I'm trying to avoid having to upload each typecast sheet to a photo hosting website prior to posting them on my blog; Blogger seems to limit the size and resolution of images directly uploaded from one's computer, so to get larger images on my blog I have to upload them to a hosting website first, then link them to the blog. Or perhaps it's a template issue that I haven't figured out. I'm running out of room on two of my free photo hosting websites, so I'm trying alternatives. The idea of note cards was to only type one or two paragraphs per card; then when uploaded they would be adequately large to easily read, without having to go through a photo hosting service. Oh well; back to the old drawing board.

Post-Post Script: The beauty of typecasting, like any Luddite-laden activity, is that you get to redo it if you want; it just takes more effort. I decided, therefore, to make a typing template for 3x5-sized frames, using Paint Shop Pro, printed onto plain white paper. I retyped the text of this article, then uploaded the scans to my photo-hosting service at just the exact size and resolution needed for the blog, to minimize bandwidth consumed. A bit easier to read I think.


We Interrupt This Blog for an Important Bulletin

As a public service notice to the greater sphere of typewriter users, known henceforth as The Typosphere, it is necessary for us to make mention of a disturbing new trend in renegade typewriter usage by unknown elements of what has come to be known as The Black Ribbon Brigade.
Founded in the late 1980s at the height of the Cold War, the B.R.B. as they prefer to be known have been creating papers, documents, pamphlets and other typewriter-based works to undermine the established order and wreak havoc with the expected norms of mass communications.
In an unprecedented new low of despicable media jamming, the B.R.B. are now reusing published advertisement fliers for their own nefarious purposes of humor and silliness, which can no longer be tolerated at this time of serious economic and national security concerns.
In light of this new threat to the social order, the Luddite Alert Level must be raised from chartreuse to crimson. All citizens of The Typosphere must be on the look-out for any and all non-standard typing activity. The B.R.B. have been known to use official-looking documents, order forms and templates for their dark work, so vigilance is required. All typewritten documents must be scrutinized for the proper lack of humor and silliness. They've even been known to impersonate participants in NaNoWriMo.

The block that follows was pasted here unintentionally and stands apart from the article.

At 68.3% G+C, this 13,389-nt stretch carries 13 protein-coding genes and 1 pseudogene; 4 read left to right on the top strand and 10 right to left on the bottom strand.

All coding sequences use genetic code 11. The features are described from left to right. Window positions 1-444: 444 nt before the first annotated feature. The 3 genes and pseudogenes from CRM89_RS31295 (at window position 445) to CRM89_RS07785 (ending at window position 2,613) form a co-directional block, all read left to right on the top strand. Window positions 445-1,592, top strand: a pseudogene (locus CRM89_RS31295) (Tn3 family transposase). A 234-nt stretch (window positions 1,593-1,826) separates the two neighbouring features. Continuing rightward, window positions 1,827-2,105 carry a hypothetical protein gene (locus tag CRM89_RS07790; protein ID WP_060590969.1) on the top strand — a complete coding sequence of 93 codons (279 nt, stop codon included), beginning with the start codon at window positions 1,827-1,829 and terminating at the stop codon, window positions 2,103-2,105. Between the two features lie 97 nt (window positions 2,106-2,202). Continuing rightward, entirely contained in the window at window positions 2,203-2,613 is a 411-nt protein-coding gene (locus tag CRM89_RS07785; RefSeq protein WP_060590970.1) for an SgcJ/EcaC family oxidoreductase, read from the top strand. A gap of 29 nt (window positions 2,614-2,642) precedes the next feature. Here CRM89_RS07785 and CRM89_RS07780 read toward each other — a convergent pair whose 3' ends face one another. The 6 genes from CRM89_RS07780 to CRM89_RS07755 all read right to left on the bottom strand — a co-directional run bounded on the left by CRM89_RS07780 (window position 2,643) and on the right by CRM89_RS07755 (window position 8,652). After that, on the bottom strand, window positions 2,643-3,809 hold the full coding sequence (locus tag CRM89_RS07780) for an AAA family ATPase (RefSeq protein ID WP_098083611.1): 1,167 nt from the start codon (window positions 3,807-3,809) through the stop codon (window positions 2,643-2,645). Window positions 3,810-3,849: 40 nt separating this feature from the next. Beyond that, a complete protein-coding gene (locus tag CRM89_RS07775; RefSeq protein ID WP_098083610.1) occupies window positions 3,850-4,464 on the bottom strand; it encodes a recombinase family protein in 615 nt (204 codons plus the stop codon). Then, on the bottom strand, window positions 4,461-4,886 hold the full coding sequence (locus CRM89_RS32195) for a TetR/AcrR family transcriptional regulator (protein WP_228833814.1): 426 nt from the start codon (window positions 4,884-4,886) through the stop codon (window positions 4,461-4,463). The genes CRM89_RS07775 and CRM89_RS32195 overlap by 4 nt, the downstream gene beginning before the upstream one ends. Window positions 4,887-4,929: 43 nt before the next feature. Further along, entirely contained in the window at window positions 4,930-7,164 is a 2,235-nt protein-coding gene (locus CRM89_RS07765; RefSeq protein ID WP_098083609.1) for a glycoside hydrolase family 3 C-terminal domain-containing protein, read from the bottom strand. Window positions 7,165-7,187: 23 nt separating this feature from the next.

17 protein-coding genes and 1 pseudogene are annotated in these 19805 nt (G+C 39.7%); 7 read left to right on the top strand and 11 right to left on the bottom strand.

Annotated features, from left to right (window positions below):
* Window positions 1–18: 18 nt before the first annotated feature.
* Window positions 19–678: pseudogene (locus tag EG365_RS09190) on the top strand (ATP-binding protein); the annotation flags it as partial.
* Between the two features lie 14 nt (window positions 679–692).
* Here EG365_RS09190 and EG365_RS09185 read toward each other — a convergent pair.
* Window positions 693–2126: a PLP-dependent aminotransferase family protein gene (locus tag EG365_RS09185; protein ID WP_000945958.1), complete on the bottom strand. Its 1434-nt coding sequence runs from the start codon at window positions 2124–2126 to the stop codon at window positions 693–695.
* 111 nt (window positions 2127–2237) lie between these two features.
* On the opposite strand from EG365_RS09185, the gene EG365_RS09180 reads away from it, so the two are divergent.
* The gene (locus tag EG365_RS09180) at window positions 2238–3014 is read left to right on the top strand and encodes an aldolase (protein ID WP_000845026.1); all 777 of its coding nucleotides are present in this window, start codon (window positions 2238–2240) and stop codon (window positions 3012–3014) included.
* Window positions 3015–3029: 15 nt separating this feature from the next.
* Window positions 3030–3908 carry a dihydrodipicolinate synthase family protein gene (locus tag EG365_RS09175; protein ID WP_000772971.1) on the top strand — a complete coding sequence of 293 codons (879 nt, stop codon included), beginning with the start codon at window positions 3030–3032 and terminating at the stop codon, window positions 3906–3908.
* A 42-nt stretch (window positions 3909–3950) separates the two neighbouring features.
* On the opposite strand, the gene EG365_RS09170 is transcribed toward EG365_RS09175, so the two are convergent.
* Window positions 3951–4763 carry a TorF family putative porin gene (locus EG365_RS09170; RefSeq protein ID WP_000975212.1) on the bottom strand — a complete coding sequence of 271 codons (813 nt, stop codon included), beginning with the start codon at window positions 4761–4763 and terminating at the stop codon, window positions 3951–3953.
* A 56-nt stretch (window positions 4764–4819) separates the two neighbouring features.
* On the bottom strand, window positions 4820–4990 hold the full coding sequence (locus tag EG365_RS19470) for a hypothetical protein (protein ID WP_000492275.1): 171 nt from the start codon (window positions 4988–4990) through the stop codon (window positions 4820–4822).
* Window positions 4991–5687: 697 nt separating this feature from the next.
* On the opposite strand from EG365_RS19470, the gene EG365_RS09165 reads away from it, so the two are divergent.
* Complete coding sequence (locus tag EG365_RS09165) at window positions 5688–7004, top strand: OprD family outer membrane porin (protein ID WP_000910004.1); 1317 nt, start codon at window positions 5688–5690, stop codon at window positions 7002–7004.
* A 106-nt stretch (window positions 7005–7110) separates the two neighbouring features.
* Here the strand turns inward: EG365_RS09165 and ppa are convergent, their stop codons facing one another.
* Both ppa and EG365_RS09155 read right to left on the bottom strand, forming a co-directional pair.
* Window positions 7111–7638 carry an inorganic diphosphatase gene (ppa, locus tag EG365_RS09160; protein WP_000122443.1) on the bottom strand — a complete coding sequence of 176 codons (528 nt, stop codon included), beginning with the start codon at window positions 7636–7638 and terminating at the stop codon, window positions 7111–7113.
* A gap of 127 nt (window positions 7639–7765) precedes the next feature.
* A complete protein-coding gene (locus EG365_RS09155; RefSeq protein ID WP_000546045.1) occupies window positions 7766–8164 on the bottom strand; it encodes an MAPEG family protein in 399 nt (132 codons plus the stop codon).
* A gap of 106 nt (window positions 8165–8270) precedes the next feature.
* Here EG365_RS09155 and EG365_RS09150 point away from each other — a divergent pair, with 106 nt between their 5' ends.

To assist the public during this crucial time we have included examples of the B.R.B.'s work, recovered after a recent police raid on a sidewalk coffee and bagel shop. Should you see typewriter-produced work of this kind, or any suspicious typing at all, you are encouraged to contact your local Office of Typographic Security. Remember our slogan: You can never be too paranoid.
Remember that together we will get through this challenging time, and rid our great culture of the scourge of The Black Ribbon Brigade.

That is all.

Tuesday, November 17, 2009

Beat Thing

Click this link to learn more about David Meltzer's work.

Sunday, November 15, 2009

Cormac McCarthy's Perfect Day

(Image courtesy of the Wall Street Journal Online)

So you think that you're just a pretend writer, with your freshly oiled typewriter, kerthunking away in the kitchen or wherever you prefer, with your stack of blank paper, fresh ribbon and correction tape, with dictionary for spell checking? So you think that “real” writers, the ones of acclaim and notoriety, the ones actually being published and payed, only use computers; that the image of a smoke-filled room and manual typewriter is only for the movies or those select few of the Typewriter Brigades, the Typosphere? Well think again.

True, most writers do use computers of one sort or another for at least one stage of the writing process, whether it be for collecting research data, composing the first draft, or throughout the entire process. But there are the occasional writers who, having developed a now-arcane writing process with which they are comfortable, stick to it over the years and decades, regardless of changes in media technology swirling about them.

One example I happened upon this week is Cormac McCarthy, the acclaimed writer, whose recent novel “The Road” is being made into a feature film, to soon be released. In this interview, on the Wall Street Journal's website, McCarthy alludes indirectly to his craft of writing being typewriter-based, without actually coming out and directly saying so. As with most true writers, his process is simultaneously an extremely personal choice and also something not easily talked about. McCarthy is a private person, and doesn't like to be asked at book signings (which he rarely attends anyway) about his writing methods.

But there are these clues in the WSJ interview, like here, where he admits “Instead, I get up and have a cup of coffee and wander around and read a little bit, sit down and type a few words and look out the window.”